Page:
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Press translations [Japan]. Economic Series 0104, 1945-12-26.
Supreme Commander for The Allied Powers. Allied Translator and Interpreter Section.

translation-number: economic-0512

call-number: DS801 .S81



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GENERAL HEADQUARTERS
SUPREME COMMANDER FOR THE ALLIED POWERS
ALLIED TRANSLATOR AND INTERPRETER SECTION
PRESS TRANSLATIONS
No. 512 Date: 26 Dec 45

ECONOMIC SERIES: 104

ITEM 1 Title - Deed Issue Bill Drafted - Nihon Sangyo Kaizai - 23 Dec 45. Translator: T. Mitsuhashi
Full Translation:
The Board of War Damage Reconstruction (SENSAI - Fukoin) held a meeting on 22 December to study the issuance of deeds and titles. The Government intends to issue titles and deeds in an attempt to purchase the land required for city planning.
The key points of the bill which has been drafted are as follows: (1) The titles and deeds will he issued for each of the specified areas, and will be filled in with the name of proprietor, acreage, and price. (2) The Government will exact annual interest for the price indicated in the title and deed. (3) Any proprietor with a title and deed can sell his land at an indicated price to those banks designated by the Government. (4) Any proprietor with a title and deed can raise a loan of money on the title and [illegible]security from banks on credit associations. (5) The title and deed is transferable. (6) In case the land was already given in security, the title and deed may be handed over to a creditor. (7) A real right on the land will be purchased by a public agency. (8) In casa such rights as peapatual lease, surface rights and right to sell and tenant-rights were set a on the land, quasi-title-deeds will be issued. Quasi-title-deeds shell be handled the same was as the "title-deeds". (9) In case any surplus area results from the enforcement of city planning, the land in question will be sold preferably to those proprietors of the "title-dead" involved by means of competitive bidding. (10) A Central Committee for the Assessment of the Value of Land (CHIKA-SATEI-CRUO-IINKAI) will be formed as a central organization and its Committee will be set up in each city-planning district. (11) Those proprietors of the "title-deeds", who have not purchased the land disposed by the Government, can receive the sum indicated in the "title-deed" within the period from the fifth year to the fifteenth.
ITEM 2 Prospects for Import of Jr. [illegible]Paper for Exports - The Tokyo Shimbun - 23 Dec 45. Translator: [illegible].
Full Translation:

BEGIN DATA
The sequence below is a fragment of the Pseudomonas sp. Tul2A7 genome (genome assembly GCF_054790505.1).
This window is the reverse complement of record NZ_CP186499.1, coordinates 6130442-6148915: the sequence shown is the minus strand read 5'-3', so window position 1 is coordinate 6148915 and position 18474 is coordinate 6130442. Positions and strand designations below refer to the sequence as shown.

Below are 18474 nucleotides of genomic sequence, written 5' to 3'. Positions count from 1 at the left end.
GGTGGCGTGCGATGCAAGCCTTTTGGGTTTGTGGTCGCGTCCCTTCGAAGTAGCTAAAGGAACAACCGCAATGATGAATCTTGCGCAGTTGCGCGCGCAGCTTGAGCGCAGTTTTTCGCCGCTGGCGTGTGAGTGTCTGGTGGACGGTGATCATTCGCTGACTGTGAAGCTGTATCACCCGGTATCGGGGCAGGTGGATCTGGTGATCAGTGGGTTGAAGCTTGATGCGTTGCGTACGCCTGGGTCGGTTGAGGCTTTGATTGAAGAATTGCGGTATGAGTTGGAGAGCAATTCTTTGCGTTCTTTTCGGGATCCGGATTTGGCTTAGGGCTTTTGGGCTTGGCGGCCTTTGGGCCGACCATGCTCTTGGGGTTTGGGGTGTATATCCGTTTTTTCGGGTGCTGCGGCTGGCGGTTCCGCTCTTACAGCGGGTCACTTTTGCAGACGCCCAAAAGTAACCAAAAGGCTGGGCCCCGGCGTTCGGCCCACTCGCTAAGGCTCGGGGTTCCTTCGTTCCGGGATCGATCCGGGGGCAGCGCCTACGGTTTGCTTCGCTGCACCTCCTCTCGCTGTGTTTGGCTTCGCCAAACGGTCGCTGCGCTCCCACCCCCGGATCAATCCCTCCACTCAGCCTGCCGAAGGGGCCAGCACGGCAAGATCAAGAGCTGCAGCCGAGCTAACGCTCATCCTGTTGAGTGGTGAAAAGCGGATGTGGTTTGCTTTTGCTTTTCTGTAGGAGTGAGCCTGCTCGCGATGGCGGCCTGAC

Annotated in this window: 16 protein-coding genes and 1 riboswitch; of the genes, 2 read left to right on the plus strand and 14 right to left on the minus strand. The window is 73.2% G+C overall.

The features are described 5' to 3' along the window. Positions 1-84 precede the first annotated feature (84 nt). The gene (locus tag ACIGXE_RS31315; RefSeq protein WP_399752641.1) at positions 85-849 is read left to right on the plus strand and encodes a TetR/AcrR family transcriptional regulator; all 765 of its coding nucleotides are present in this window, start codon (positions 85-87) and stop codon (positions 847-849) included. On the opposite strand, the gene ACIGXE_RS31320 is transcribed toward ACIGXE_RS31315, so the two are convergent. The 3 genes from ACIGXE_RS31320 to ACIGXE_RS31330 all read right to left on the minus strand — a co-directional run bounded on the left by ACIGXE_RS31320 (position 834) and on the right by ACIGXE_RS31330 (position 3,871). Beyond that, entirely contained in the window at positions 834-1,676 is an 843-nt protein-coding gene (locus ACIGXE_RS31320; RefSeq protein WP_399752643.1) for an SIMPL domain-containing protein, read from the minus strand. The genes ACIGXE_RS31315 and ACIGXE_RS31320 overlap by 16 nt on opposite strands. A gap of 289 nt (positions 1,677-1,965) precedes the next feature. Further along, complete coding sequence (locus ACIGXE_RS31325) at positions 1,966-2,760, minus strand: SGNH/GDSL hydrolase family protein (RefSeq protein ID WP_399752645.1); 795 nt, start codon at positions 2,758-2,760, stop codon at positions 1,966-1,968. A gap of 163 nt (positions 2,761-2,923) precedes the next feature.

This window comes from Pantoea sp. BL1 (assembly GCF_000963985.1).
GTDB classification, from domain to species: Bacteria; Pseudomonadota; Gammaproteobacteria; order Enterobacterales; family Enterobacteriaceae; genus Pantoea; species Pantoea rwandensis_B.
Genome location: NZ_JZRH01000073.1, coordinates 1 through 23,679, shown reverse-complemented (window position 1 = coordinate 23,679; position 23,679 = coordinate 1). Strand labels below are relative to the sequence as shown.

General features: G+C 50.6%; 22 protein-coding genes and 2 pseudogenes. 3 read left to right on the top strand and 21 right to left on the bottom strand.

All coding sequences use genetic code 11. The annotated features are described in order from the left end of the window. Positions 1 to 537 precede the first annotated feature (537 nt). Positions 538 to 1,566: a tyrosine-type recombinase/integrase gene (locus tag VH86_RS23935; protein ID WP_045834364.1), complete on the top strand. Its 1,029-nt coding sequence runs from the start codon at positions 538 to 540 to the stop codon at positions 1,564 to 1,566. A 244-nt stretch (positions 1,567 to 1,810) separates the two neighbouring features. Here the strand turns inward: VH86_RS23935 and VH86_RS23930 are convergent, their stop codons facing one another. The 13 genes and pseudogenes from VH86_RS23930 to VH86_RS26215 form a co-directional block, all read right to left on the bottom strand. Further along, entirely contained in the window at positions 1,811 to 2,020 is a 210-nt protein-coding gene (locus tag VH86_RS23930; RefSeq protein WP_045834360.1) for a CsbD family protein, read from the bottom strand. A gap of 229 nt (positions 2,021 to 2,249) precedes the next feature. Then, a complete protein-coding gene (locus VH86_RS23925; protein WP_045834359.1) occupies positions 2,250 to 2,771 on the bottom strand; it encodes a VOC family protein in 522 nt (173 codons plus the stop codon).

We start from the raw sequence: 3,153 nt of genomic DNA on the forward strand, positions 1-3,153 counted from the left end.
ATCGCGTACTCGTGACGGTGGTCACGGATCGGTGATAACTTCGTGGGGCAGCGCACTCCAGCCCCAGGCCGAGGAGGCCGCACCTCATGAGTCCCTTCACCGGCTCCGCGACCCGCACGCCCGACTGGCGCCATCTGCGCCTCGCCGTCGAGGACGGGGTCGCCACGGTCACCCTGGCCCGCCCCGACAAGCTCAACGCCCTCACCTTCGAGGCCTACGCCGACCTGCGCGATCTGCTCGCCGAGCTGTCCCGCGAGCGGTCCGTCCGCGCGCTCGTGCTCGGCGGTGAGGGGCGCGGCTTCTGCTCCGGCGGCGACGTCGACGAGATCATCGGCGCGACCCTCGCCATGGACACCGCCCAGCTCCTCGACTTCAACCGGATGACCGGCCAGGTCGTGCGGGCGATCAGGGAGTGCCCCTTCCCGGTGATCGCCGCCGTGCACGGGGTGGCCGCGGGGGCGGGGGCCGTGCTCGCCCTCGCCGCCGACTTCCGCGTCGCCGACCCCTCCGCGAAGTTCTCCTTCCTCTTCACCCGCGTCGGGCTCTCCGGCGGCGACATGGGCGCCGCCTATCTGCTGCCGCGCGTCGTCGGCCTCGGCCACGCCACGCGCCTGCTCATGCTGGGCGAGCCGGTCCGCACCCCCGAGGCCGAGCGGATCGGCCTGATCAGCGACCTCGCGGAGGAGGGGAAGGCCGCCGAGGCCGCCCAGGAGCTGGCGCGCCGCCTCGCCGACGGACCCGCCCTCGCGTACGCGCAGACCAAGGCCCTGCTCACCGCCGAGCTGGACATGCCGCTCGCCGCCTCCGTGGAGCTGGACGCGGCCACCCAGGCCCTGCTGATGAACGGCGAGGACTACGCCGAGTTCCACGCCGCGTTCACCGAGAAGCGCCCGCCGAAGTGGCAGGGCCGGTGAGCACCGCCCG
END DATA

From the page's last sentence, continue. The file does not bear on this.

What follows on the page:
(Despatched at MITO)
Japanese paper produced in the KUJI area, of IBAEAGI-Ken has bean praised, by Allied Occupation Troops for its superior quality. As one of the articles to be exported in exchange for food and other necessary materials, a great increase in its production is to be projected. The plants from which Japanese paper is made, are

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ECONOMIC SERIES 104 (Continued)
ITEM 2 (Continued)
the edgeworthia drysantha (MITSUMATA) and the paper mulberry (KOZO). A plan to increase rapidly the production of MITSUMATA to 70,000 kgs. and KOZO to 500,000 kgs. has been started in the KUJI area, the home of these plants, under the leadership of the Agricultural Association and the Producing Association (SEISAN KUMIAI).
In the town of OTA, a conference was held to discuss steps to increase production of MITSUMATA. The prospects, for paper production are favorable, as M1TSUIMATA and KOZO plants are cultivated everywhere as foot-paths between rice -fields, banks, river-sides, lakesides of mountainous districts.
ITEM 3 Chestnuts Came To The Fore - The Tokyo Shimbun - 23 Dec 45. Translator: R. Shibata
Full Transition:
(Despatched at TSUCHIURA)
An increase in the production of chestnuts, particularly the so-called IBARAGI chestnuts, has been started in the districts of ISHIOKA-Cho in IBAEAGI-Ken. The shipment of the IBASAGI chestnuts amounted to about 200,000 to 300,000 kan in the years before the war. In 1933, 5,000 kan were, for the first time exported to AMERICA for Christmas use. Since then, the IBARAGI Che tnut has vied with the Italian product, which had been without a rival in AMERICA. Afterwords, in the said districts, young chestnut trees of superior quality, "GINYOSE" (gathering of silver), were successfully raised. Recently, these trees reached a stage of production amounting to 100,000 kan. It will probably increase in years to come.
ITEM 4 Outlines of City-Planning of Toyama Shi and Kochi Shi - Nippon Sangyo-Keizai Shimbun - 23 Dec 45. Translator: H. Shindo
Summary:
The Government has been rusling rehabilitation plans of devastated cities. There were conferences among the members of city end town assemblies in TOYAMA-Shi and KOCHI-Shi in reply to this urgency. As a result of these conferences the cities have made out city rehabilitation plans, which have been proposed to the Reconstruction Board (FUKKO-IN) through their own prefectural governments.
When the plans are submitted again to their own Prefectural City Planning Advisory Committee (TOSHIKEIKAKU CHIHO IINKAl) by the Reconstruction Board, a formal decision will be made on them. The out lines of the two city plans are as follows: In smaller provincial cities there were no main roads over 20 meters wide, but they have been recently widened for fire preaoution purposes. TOYAMA-Shi is to widen its road to 44 meters, and KOCHI-Shi to 36 meters. Both cities will have wider subsideary roads in addition to their widened main roads. These roads will be, at least, II meters, or twice wide as they had been to accomodate heavier motor traffic.